Every year I anticipate and very much appreciate a gift from my husband: a small bottle of my favorite perfume. If I am really, really careful, I can make that beautiful scent last the entire year. And call me crazy, or human, but the last thing I would do with something so precious is pour it onto a man’s feet (yes, even the feet of a man I love). But that’s exactly what Mary of Bethany did. You know the story:
“Then Mary took about a pint of pure nard, an expensive perfume; she poured it on Jesus’ feet and wiped his feet with her hair. And the house was filled with the fragrance of the perfume.” John 12:3 (NIV)
Just six days before the Lord’s crucifixion, Mary of Bethany broke her alabaster jar of perfume and released every drop, saving nothing for herself. Ounce after ounce drenched Jesus’ skin, soaked the hem of His garment and pooled on the floor around His heels. With the fragrant perfume running through her fingers, Mary anointed and massaged His feet right there in front of God and everybody.
It was scandalous. And awesome.
Was this substance cool to the touch or warm? Sticky or silky? Only Jesus and Mary knew how it felt. But everyone knew what it meant. I love You. I honor You. I worship and adore You.
And that wasn’t it. She wasn’t finished. Following the same path as her perfume, her dark hair spilled across His feet, as Mary of Bethany “wiped his feet with her hair.” The original Greek simply reads “the hair of her with the feet of him.” Yes, that’s it. Her hair. His feet.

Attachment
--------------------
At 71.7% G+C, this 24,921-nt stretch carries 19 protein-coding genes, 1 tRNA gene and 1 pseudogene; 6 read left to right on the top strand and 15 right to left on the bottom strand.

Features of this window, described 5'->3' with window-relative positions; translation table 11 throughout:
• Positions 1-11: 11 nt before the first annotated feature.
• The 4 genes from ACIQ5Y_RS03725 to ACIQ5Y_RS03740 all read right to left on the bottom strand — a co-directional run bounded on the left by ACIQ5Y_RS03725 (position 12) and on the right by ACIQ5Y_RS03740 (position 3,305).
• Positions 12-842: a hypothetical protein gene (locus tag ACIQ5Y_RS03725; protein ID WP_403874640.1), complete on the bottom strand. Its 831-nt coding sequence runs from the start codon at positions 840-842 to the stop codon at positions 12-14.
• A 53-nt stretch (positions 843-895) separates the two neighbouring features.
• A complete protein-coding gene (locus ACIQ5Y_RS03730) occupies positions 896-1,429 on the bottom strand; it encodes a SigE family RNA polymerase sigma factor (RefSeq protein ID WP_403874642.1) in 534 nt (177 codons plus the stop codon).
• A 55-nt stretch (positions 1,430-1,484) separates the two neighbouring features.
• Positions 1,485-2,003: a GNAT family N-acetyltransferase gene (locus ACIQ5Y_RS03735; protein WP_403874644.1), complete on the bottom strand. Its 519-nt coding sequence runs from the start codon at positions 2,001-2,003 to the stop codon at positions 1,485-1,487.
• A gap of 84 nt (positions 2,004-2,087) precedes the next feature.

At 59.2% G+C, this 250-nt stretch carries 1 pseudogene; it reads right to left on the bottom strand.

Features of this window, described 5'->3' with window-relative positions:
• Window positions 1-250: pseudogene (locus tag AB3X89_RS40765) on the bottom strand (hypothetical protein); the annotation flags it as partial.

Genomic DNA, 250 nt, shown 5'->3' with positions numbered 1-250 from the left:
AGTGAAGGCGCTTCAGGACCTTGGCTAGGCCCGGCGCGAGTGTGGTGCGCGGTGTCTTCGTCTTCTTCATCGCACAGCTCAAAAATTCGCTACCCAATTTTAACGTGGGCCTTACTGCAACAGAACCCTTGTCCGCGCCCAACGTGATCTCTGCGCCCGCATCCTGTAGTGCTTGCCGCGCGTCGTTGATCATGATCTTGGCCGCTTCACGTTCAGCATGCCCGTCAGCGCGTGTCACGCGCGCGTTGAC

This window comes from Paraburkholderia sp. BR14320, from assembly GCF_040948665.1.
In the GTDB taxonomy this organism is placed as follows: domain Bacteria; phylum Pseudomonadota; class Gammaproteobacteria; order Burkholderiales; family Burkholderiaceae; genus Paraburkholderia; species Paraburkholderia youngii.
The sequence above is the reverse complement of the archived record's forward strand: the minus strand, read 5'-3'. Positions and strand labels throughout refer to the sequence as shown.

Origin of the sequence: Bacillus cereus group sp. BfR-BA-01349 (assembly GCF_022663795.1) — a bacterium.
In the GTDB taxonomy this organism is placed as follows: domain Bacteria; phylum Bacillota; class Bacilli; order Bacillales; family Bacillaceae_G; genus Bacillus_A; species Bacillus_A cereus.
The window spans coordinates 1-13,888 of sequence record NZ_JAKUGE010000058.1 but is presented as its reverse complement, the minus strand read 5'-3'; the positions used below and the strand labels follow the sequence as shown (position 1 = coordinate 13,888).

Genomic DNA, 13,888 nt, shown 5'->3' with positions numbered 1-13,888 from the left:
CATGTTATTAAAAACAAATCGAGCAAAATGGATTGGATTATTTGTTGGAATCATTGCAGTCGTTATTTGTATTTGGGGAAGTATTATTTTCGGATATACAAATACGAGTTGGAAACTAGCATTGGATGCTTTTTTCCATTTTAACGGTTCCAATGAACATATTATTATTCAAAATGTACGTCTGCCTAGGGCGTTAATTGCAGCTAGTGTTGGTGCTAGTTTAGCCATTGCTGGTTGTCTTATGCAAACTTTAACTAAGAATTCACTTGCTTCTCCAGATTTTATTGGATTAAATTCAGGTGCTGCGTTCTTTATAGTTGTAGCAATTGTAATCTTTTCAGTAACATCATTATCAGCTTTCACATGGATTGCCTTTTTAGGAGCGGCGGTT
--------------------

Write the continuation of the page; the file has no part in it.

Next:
I think a woman’s hair is closely tied to her sense of self-worth, and, in these powerful moments, Mary was quietly letting go of self — her longing to be looked up to, her desire to be attractive, her need to be liked. Ooof...I want to be more like her.
This devout follower, this beloved sister, used her long hair to dry a man’s feet, the lowest job for the lowliest servant. She laid her whole being before Him: her pride, her reputation, her social standing, her clean hands, her pure heart.
“And the house was filled with the fragrance of the perfume.” In fact, the scent carried right out the door.
Today, we read Mary’s story and stand in awe of her sacrifice, but we’re also left wondering how we could ever hope to duplicate it. Her perfume was “worth a year’s wages” — about $30,000 in today’s currency. Is that what the Lord expects us to do? Give up everything we have?
Yes. But don’t panic. Hear me out.
Everything we have comes from God, yes? — our possessions, our bodies, our talents, our spiritual gifts, our everything. So, He will provide what He intends us to sacrifice, and He will give us the strength and courage to let go. That’s how amazing our God is. Can we trust Him to do that? He is “… able to bless you abundantly, so that in all things at all times, having all that you need, you will abound in every good work” (2 Corinthians 9:8, NIV).